Facsimile Editions

By | Wednesday, October 12, 2022 Leave a Comment
I don't know if I'd call this a trend exactly, but Marvel and DC have put out a few books over the past couple years that are intended to be fascimilies of original editions. They don't just reprint the stories from old comics, but they include the old ads and promos and such as well. I've picked up several of them despite the "main" stories often are ones that I've already got in my collection in some form. I think I first read Superman's and Batmn's debut stories when I was maybe twelve years old and got a copy of A Smithsonian Book of Comic-Book Comics for my birthday. The other stories Action Comics #1 and Detective Comics #27 are largely dismissed as completely forgettable, so why bother with these new reprints? Why not get Superman Chronicles or Batman Chronicles so you just get the stories you really want to focus on anyway?

I was actually reading the Action Comics #1 facsimilie edition last night and it by itself really highlighted what I like and appreciate about these types of books. The Superman story, as I said, I've read before. But in reading it alongside Zatara the Magician, Chuck Dawson, Sticky-Mitt Stimson, Marco Polo, and others -- it really showcases why Superman was the breakout character. Typically, when you read about Superman, he gets referenced as the first superhero. That specific point is debateable, depending on the defitions you're using, but he was likely the first superhero type character most of the young readers would've encountered in 1938. With his blue tights and flowing red cape, lifting cars above his head and having bullets bounce off his chest and all, it's easy to see why he would've been seen as fantastic in every sense of the word. So when you hear that kids in the day asked for "the comic with Superman in it," it immediately makes sense. It's easy to see how just the concept itself would've captured the public's imagination.

But in reading everything that went alongside that, that's not the only thing that was going on. The Superman story in Action #1 is not only the most creative conceptually, it's also the best story in the issue from a formal perspective as well. Reading it today, particularly in isolation, that's hard to see because it doesn't exactly have a world of nuance to it, but from a formal storytelling perspective, it is vastly superior to everything else in the issue. Most of the rest of the stories are closer to illustrated prose with heavy reliance on narrative captions, frequently almost to the exclusion of dialogue! And in most cases, the dialogue that is present is exceptionally stiff and expository, simply explaining what is ostensibly being told in the pictures. Which, frankly, you can't blame on the scripting because there's no storytelling in the artwork. A stereotypical complaint of artists working with a never-having-worked-in-comics-before writer is that they'll try to include multiple actions in a single panel, i.e. "Panel 1: He catches the ball and then throws it back to his friend." There seems to be a lot of that type of storytelling here.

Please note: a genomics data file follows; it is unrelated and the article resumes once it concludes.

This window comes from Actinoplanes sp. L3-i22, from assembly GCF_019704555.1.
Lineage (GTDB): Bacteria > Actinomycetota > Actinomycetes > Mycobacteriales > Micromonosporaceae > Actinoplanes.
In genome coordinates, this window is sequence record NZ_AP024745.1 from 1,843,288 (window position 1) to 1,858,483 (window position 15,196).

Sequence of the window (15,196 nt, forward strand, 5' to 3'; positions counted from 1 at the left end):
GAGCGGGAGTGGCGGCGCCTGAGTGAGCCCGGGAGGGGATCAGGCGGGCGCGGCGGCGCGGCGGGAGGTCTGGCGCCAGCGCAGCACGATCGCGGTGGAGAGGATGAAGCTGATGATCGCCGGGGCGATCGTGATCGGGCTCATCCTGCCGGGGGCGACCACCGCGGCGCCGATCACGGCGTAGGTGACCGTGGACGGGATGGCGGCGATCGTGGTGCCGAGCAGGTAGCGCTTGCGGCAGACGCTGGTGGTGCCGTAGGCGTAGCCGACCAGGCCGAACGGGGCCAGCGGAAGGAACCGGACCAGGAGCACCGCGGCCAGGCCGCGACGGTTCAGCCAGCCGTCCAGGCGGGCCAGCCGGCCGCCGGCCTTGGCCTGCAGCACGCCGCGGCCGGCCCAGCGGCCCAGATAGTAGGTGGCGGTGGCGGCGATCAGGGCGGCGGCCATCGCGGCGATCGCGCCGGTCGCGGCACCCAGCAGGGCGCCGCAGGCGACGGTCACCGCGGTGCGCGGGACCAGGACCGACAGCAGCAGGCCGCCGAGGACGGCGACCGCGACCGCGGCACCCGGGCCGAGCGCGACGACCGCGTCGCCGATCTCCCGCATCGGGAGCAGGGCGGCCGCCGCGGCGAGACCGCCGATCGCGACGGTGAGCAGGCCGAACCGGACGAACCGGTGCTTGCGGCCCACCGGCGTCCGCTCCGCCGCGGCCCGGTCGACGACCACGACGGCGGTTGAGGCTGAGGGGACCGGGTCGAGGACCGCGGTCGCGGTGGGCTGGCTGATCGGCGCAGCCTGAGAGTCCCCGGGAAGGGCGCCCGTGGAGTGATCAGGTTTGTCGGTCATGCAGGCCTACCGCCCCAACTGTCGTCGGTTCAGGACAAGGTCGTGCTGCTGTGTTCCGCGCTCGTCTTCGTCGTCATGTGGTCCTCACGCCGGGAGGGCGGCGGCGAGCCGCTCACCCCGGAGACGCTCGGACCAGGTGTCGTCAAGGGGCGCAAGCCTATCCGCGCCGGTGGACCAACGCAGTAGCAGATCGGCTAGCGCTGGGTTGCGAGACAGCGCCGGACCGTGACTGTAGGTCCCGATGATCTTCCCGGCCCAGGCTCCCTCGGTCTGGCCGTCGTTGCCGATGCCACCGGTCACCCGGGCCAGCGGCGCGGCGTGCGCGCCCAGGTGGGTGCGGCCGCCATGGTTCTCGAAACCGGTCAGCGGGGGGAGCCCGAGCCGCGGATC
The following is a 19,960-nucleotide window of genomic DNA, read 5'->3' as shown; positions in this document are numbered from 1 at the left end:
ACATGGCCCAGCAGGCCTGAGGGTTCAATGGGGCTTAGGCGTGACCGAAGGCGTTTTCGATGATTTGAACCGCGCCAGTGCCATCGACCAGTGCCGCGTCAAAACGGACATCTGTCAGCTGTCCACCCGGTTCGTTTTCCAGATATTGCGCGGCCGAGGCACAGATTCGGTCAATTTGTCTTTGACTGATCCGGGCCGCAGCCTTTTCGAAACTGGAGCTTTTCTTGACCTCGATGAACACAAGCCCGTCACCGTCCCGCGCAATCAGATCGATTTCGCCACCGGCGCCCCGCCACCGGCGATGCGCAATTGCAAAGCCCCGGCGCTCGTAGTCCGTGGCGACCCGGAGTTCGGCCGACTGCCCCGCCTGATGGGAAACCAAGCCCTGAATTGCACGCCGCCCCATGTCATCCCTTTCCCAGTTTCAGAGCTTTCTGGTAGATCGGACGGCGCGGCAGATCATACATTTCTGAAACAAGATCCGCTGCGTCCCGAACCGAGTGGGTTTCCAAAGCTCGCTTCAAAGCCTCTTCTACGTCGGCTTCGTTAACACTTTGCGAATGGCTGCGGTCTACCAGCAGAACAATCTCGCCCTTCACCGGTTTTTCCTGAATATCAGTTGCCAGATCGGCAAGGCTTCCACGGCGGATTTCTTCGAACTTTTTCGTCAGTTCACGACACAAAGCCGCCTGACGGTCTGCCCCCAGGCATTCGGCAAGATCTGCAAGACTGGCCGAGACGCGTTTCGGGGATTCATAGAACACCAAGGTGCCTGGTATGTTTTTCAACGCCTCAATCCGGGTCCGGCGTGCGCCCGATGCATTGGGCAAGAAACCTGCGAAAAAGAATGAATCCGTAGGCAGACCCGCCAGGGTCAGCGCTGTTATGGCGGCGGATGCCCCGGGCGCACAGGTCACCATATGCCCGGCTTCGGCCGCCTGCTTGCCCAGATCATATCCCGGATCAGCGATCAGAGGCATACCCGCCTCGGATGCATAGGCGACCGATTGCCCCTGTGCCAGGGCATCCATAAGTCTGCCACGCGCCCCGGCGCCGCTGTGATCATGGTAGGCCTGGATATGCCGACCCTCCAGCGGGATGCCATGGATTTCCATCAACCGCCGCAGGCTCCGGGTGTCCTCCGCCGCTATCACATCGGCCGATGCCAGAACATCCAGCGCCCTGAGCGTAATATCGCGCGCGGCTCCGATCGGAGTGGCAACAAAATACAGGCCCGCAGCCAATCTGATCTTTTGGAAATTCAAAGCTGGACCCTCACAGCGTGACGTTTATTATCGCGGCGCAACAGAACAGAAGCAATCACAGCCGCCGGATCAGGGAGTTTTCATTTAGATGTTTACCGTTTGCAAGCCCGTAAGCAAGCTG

The artwork in most of these stories is not only crudely drawn, but it's almost entirely unnecessary. I'm reminded of a quick experiment I tried years ago where I removed the art, but not the text, from an old EC comic page and it still read perfectly well. Many of the stories in Action Comics #1 read like that. Jerry Siegel and Joe Shuster are by far the standout contributors to the issue not because they're the ones who did Superman, but because they had a much better understanding and mastery of the form of comics. And that is something that I never really realized until putting the rest of the original issue in the same context.

I've touted the notion of context in reading comics many times before and this is precisely why I think it's significant. Even if you've read those early Superman or Batamn stories, I think it's worth checking out at least some of these new reprints to really appreciate just how much they stood out from even the stories in the very same issues!
Newer Post Older Post Home